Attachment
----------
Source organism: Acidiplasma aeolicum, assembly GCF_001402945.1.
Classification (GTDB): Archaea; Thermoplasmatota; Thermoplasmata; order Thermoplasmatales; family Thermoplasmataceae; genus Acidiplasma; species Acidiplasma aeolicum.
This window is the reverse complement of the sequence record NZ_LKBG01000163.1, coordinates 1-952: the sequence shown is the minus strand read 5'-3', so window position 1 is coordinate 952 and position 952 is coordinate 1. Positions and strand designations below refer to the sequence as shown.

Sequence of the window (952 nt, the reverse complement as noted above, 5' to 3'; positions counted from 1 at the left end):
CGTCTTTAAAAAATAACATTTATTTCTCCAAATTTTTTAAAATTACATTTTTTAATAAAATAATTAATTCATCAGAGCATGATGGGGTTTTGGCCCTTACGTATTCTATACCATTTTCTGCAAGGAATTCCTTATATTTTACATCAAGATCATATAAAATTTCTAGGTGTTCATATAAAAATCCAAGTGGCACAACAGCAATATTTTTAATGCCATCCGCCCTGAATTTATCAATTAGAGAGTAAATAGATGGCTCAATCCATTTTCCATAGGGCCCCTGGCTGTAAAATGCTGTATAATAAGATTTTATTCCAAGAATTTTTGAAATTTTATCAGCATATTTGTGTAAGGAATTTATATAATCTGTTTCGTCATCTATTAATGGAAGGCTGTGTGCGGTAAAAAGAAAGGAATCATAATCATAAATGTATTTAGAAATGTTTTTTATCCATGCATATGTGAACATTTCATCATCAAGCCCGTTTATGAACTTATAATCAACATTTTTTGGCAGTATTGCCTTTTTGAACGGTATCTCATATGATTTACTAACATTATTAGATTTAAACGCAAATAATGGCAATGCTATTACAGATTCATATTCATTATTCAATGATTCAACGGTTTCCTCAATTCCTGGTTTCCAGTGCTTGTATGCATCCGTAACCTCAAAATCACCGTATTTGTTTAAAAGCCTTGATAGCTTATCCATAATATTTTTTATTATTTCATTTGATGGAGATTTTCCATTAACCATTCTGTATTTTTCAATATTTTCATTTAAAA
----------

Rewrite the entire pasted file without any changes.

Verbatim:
Source organism: Acidiplasma aeolicum, assembly GCF_001402945.1.
Classification (GTDB): Archaea; Thermoplasmatota; Thermoplasmata; order Thermoplasmatales; family Thermoplasmataceae; genus Acidiplasma; species Acidiplasma aeolicum.
This window is the reverse complement of the sequence record NZ_LKBG01000163.1, coordinates 1-952: the sequence shown is the minus strand read 5'-3', so window position 1 is coordinate 952 and position 952 is coordinate 1. Positions and strand designations below refer to the sequence as shown.

Sequence of the window (952 nt, the reverse complement as noted above, 5' to 3'; positions counted from 1 at the left end):
CGTCTTTAAAAAATAACATTTATTTCTCCAAATTTTTTAAAATTACATTTTTTAATAAAATAATTAATTCATCAGAGCATGATGGGGTTTTGGCCCTTACGTATTCTATACCATTTTCTGCAAGGAATTCCTTATATTTTACATCAAGATCATATAAAATTTCTAGGTGTTCATATAAAAATCCAAGTGGCACAACAGCAATATTTTTAATGCCATCCGCCCTGAATTTATCAATTAGAGAGTAAATAGATGGCTCAATCCATTTTCCATAGGGCCCCTGGCTGTAAAATGCTGTATAATAAGATTTTATTCCAAGAATTTTTGAAATTTTATCAGCATATTTGTGTAAGGAATTTATATAATCTGTTTCGTCATCTATTAATGGAAGGCTGTGTGCGGTAAAAAGAAAGGAATCATAATCATAAATGTATTTAGAAATGTTTTTTATCCATGCATATGTGAACATTTCATCATCAAGCCCGTTTATGAACTTATAATCAACATTTTTTGGCAGTATTGCCTTTTTGAACGGTATCTCATATGATTTACTAACATTATTAGATTTAAACGCAAATAATGGCAATGCTATTACAGATTCATATTCATTATTCAATGATTCAACGGTTTCCTCAATTCCTGGTTTCCAGTGCTTGTATGCATCCGTAACCTCAAAATCACCGTATTTGTTTAAAAGCCTTGATAGCTTATCCATAATATTTTTTATTATTTCATTTGATGGAGATTTTCCATTAACCATTCTGTATTTTTCAATATTTTCATTTAAAA